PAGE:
Structured Message Transport

  • Author / Creator
    Pooya, Shayan
  • In this thesis, we present Structured Message Transport (SMT). SMT is a transport protocol coordinator designed to alleviate the head-of-line blocking problem of existing transport layer protocols including the most widely used, transmission control protocol (TCP). SMT uses explicit dependency tracking instead of assuming total ordering between messages of a communication. Therefore, SMT can avoid head-of-line blocking that is caused by stream-based transport layer protocols. Moreover, explicit dependency tracking creates opportunities for some optimizations. The first opportunity is using multiple paths. SMT can distribute the messages into more than one path. However, unlike the stream-based Multi-Path-TCP, SMT is not limited to a single stream of messages. Relaxing the ordering constraints between the messages makes it possible to deliver the received messages to the application layer if they do not have any unmet dependencies. Another opportunity is traffic redundancy elimination. SMT employs a traffic redundancy elimination (TRE) module to remove repeated data segments. The operation of TRE creates some dependencies between the messages. SMT can track these dependencies efficiently without introducing any artificial dependencies. We have designed and implemented a prototype of SMT to test our ideas. By experimental evaluation, we show that SMT can achieve higher throughput and lower latency than other communication mechanisms. Moreover, we have integrated the ideas from SMT into a proprietary software system and we show that the SMT version works better than the base version of this software system.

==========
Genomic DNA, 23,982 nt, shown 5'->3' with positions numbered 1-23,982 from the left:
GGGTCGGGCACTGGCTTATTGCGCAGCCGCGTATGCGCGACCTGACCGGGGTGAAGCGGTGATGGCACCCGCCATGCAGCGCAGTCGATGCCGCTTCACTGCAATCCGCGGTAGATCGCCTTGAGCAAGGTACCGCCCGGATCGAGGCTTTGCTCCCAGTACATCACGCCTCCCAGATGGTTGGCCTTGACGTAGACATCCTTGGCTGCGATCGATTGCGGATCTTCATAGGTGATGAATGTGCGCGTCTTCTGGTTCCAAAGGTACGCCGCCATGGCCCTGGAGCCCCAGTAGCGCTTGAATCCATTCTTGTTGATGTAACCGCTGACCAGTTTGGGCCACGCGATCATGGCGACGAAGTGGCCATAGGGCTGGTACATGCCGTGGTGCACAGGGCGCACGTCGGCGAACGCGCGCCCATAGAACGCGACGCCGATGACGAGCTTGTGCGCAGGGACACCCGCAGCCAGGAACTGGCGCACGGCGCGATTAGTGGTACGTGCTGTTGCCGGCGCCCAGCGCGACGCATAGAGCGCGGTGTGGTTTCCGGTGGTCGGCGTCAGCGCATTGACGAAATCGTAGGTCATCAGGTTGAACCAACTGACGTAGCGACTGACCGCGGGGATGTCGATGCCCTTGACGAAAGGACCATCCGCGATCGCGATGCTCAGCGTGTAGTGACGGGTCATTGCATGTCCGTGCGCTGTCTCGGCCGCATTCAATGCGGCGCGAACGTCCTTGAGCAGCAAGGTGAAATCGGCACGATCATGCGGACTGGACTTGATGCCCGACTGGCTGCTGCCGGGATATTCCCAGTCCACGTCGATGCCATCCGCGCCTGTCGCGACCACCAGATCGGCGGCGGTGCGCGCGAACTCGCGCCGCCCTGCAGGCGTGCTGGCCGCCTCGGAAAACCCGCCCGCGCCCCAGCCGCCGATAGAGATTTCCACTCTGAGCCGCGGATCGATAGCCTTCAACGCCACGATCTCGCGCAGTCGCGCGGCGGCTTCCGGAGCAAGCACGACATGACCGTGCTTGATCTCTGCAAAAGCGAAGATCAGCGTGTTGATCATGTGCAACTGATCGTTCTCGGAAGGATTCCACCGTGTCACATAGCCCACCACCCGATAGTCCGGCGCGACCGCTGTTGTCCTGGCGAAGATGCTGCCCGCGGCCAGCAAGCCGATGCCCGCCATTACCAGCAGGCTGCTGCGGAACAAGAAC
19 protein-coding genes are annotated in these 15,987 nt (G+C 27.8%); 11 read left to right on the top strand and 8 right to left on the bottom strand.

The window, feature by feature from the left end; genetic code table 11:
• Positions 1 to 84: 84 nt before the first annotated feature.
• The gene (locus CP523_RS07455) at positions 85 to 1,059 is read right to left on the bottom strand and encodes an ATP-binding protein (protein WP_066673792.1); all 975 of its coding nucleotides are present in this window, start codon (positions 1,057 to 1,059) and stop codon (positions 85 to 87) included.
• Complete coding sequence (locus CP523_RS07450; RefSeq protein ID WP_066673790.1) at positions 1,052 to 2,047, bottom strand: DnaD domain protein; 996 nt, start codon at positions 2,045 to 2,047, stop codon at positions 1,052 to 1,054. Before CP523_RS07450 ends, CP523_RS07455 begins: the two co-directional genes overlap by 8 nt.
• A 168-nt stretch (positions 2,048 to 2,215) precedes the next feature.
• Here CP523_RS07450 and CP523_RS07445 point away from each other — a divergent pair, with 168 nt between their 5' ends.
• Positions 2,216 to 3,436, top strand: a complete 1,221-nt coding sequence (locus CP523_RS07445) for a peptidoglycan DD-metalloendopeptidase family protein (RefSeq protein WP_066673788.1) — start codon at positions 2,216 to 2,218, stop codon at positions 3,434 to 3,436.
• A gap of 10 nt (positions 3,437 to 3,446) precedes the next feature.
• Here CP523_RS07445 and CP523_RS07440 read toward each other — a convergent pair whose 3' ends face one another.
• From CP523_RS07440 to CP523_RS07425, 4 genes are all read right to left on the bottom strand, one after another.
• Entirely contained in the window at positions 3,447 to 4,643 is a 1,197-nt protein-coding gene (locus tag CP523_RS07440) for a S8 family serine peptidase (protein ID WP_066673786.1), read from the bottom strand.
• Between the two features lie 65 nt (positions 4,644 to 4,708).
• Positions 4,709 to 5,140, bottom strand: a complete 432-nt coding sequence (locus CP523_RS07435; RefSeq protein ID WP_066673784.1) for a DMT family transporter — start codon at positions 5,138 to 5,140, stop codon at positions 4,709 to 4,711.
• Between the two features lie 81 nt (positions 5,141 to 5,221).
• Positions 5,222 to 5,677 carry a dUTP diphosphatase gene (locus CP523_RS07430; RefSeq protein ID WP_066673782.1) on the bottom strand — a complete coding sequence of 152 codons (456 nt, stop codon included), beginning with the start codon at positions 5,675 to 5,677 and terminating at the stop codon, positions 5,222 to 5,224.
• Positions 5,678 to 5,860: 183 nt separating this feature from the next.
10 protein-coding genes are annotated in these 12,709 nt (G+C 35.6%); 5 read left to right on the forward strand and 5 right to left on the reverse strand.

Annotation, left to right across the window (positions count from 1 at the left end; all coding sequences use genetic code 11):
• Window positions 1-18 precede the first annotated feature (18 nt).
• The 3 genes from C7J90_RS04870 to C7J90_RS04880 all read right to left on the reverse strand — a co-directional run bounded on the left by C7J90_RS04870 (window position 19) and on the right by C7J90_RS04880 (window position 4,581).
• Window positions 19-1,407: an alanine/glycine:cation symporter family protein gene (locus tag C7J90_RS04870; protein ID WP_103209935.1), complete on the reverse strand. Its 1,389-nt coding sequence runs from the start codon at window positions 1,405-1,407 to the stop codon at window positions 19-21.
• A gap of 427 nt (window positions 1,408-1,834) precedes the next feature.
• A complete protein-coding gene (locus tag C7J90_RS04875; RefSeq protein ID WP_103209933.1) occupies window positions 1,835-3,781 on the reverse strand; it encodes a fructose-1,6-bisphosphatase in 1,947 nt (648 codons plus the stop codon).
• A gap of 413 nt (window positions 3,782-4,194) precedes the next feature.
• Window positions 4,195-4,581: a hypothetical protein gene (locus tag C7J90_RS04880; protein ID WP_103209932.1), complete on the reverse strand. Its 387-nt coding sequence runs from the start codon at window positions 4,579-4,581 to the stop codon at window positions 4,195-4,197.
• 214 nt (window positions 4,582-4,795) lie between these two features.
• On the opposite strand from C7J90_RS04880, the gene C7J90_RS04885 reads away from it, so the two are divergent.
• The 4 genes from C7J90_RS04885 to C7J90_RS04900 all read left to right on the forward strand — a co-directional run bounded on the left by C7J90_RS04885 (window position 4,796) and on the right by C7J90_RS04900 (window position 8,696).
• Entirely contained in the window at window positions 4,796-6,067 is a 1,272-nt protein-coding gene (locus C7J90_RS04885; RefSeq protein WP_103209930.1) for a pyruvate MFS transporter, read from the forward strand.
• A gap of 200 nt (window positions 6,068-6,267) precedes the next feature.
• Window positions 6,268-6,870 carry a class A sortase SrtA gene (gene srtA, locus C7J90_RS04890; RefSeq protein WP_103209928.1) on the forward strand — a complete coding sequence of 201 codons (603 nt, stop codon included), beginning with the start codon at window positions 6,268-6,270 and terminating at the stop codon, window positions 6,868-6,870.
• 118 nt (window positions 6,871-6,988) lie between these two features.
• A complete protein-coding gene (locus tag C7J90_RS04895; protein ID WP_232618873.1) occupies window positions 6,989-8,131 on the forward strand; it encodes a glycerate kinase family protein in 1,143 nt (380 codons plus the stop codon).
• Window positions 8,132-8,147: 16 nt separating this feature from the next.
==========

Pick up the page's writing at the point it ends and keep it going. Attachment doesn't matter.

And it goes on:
• Subjects / Keywords
  • Graduation date
    Fall 2012
  • Type of Item
  • Degree
    Master of Science
  • DOI
  • License
    This thesis is made available by the University of Alberta Libraries with permission of the copyright owner solely for non-commercial purposes. This thesis, or any portion thereof, may not otherwise be copied or reproduced without the written consent of the copyright owner, except to the extent permitted by Canadian copyright law.